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The World | SHOWDOWN WITH IRAQ

Key U.N. Members Say Onus Now on Baghdad

February 07, 2003|Maggie Farley | Times Staff Writer

UNITED NATIONS — The most important result of Secretary of State Colin L. Powell's presentation to the United Nations appears to be a subtle but significant shift among Security Council members: The U.S. no longer has something to prove, but Iraq does.

Until this week, skeptics on the Security Council demanded that the U.S. show proof for its claims that Iraq is hiding weapons of mass destruction and seeking parts to make more. Even if all members weren't fully persuaded by Powell that Iraq holds such weapons, the consensus Thursday was that Iraq must prove it doesn't.

"We all agree that Iraq is not doing enough," said Russian Ambassador Sergei V. Lavrov. "The question we are discussing is, what is the step between this situation and war?''

"There is still more that Iraq can do," Lavrov said. "If Iraq really destroyed its anthrax, it needs to show the documentation. If the documents were destroyed in an air raid, like they say, they need to say where they were kept. The inspectors will report next week whether Iraq is moving in the right direction, and we will wait to hear that."

The shift in the burden of proof sets the stage for the next crucial step -- a progress report scheduled for Feb. 14. Britain and the U.S. said this week that the report will signal the start of the "final phase" before military action, preferably with the U.N.'s blessing, but possibly without it.

British diplomats are preparing a second Security Council resolution seeking authorization to disarm Iraq by force in the case of a critical, or even neutral, report by inspectors.

"It may be time for the council to swallow hard and take the action they signed up for," said a British diplomat.

President Bush said Thursday that he would "welcome and support a new resolution," but stands ready with a coalition of nations to "defend ourselves and disarm the Iraqi regime" without U.N. backing.

France is leading a movement to find an alternative to war. Foreign Minister Dominique de Villepin responded to Powell's presentation Wednesday with a proposal to contain Iraq by doubling or tripling the number of inspectors and placing full-time monitors at suspected weapons sites.

De Villepin reportedly did not offer more details during a "testy" private meeting later with Powell, but several council members embraced the proposal.

On Thursday, discussion of the French proposal dominated a closed-door Security Council luncheon, diplomats said. France said it will not pursue strengthened inspections until after they hear more from the inspectors next week, and even then may not present a formal proposal.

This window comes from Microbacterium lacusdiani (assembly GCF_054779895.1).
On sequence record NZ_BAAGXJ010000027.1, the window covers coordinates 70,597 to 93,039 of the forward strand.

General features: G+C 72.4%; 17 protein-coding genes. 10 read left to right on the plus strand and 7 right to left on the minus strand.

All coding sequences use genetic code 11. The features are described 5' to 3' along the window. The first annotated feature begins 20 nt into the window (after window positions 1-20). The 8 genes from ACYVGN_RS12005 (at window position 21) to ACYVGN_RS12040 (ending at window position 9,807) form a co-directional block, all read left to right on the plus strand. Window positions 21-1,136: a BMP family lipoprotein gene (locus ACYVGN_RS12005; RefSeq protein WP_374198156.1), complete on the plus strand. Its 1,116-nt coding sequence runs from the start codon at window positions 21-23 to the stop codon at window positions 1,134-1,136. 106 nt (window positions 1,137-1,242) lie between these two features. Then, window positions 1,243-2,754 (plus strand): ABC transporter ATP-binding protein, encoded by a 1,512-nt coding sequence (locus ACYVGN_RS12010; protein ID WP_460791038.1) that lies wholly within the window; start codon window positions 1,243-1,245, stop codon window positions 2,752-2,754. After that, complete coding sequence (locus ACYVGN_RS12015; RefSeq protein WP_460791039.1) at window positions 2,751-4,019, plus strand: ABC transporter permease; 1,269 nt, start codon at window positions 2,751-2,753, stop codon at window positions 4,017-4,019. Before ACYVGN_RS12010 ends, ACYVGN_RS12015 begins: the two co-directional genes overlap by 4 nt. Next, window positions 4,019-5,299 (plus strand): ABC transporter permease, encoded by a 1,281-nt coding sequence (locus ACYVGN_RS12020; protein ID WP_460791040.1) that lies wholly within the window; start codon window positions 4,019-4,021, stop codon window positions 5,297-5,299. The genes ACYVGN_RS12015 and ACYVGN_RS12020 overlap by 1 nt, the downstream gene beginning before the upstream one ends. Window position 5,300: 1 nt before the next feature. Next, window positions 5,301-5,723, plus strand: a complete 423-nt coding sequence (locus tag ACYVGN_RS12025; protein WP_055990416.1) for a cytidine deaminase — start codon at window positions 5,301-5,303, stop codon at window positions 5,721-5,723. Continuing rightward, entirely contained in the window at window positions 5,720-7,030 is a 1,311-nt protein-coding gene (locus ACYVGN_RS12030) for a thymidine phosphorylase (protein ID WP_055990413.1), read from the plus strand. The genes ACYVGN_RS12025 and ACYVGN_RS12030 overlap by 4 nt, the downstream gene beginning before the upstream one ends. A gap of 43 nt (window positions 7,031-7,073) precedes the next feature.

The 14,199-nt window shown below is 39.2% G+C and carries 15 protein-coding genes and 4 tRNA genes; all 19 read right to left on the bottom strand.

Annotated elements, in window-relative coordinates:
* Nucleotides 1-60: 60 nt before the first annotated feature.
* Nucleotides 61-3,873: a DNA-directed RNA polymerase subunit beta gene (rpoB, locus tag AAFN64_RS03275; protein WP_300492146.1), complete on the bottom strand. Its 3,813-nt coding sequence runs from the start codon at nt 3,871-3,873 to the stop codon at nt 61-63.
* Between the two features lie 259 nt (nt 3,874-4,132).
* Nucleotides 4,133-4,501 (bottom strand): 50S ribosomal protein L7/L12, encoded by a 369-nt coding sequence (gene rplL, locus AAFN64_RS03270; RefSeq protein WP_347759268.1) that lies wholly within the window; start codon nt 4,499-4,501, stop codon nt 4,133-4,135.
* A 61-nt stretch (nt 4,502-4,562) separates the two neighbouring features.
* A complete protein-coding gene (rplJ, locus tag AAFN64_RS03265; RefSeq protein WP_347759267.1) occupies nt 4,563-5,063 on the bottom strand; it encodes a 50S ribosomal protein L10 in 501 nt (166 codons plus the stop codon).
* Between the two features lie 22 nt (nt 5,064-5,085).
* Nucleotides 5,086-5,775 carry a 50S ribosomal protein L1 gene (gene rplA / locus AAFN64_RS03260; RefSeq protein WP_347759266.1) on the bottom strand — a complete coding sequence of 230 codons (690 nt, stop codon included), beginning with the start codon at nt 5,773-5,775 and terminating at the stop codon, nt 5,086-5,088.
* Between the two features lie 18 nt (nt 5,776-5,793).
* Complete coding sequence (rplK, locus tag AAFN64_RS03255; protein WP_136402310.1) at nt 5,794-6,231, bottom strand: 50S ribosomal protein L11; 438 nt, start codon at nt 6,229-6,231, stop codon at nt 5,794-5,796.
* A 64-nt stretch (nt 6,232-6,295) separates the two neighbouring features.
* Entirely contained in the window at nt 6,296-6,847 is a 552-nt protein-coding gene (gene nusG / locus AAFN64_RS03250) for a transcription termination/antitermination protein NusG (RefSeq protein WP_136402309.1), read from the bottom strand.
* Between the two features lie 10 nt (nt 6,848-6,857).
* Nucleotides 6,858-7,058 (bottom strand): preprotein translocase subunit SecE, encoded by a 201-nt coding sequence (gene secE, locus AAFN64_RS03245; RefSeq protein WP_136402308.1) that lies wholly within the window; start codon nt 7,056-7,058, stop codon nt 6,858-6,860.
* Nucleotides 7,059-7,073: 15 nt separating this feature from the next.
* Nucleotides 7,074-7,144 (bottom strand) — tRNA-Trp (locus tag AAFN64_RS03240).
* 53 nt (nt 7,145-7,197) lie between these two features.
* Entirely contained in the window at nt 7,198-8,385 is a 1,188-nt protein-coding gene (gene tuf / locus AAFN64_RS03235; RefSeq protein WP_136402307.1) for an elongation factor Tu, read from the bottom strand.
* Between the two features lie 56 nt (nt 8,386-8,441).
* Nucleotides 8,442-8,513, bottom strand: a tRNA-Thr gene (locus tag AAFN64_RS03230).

Lavrov said the inspectors already have the power and the money to do everything the French are proposing.

"If they need more planes, they can get more planes. If they need more inspectors, they can hire more inspectors," he said.

U.S. Ambassador John D. Negroponte cautioned the council that more inspectors won't make any difference if Iraq doesn't cooperate.

"Sooner rather than later, the council is going to have to face up to some difficult decisions," he said. "Do council members believe that giving the inspections more time will bring about the active cooperation we all seek? Or are they just avoiding facing up to a difficult situation?"

A clearly negative report from chief weapons inspector Hans Blix and Mohamed ElBaradei, the director-general of the International Atomic Energy Agency, would make the council's decision much easier. But their evaluation is likely to reflect new last-minute actions by Baghdad.

The two men are on their way to Baghdad for a pivotal meeting this weekend to reinforce the message, in the words of Blix, that "it's five minutes to midnight" for Iraq.

Inspectors are demanding "100% cooperation," said ElBaradei during a stop in London to meet with Prime Minister Tony Blair and Foreign Minister Jack Straw.

"I think the message coming from the Security Council is very clear: that Iraq is not cooperating fully," ElBaradei said in front of 10 Downing Street. "They need to show drastic change."

Blix said the inspectors expected immediate, unconditional consent from Iraq for U2 surveillance flights, action to pass legislation outlawing weapons of mass destruction and more private interviews with scientists.

Blix said earlier this week that those three steps were all actions required by the Security Council's Resolution 1441, which was passed in November, and would merely indicate that Iraq is finally catching up to its basic obligations. In contrast, he said, pointing the way to hidden weapons or documents about their destruction would constitute progress.

"We hope at this late hour, they will come to a positive response," Blix said. "If they do not do that, then our reports next Friday will not be what we would like them to be."

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Times staff writer Janet Stobart in London contributed to this report.

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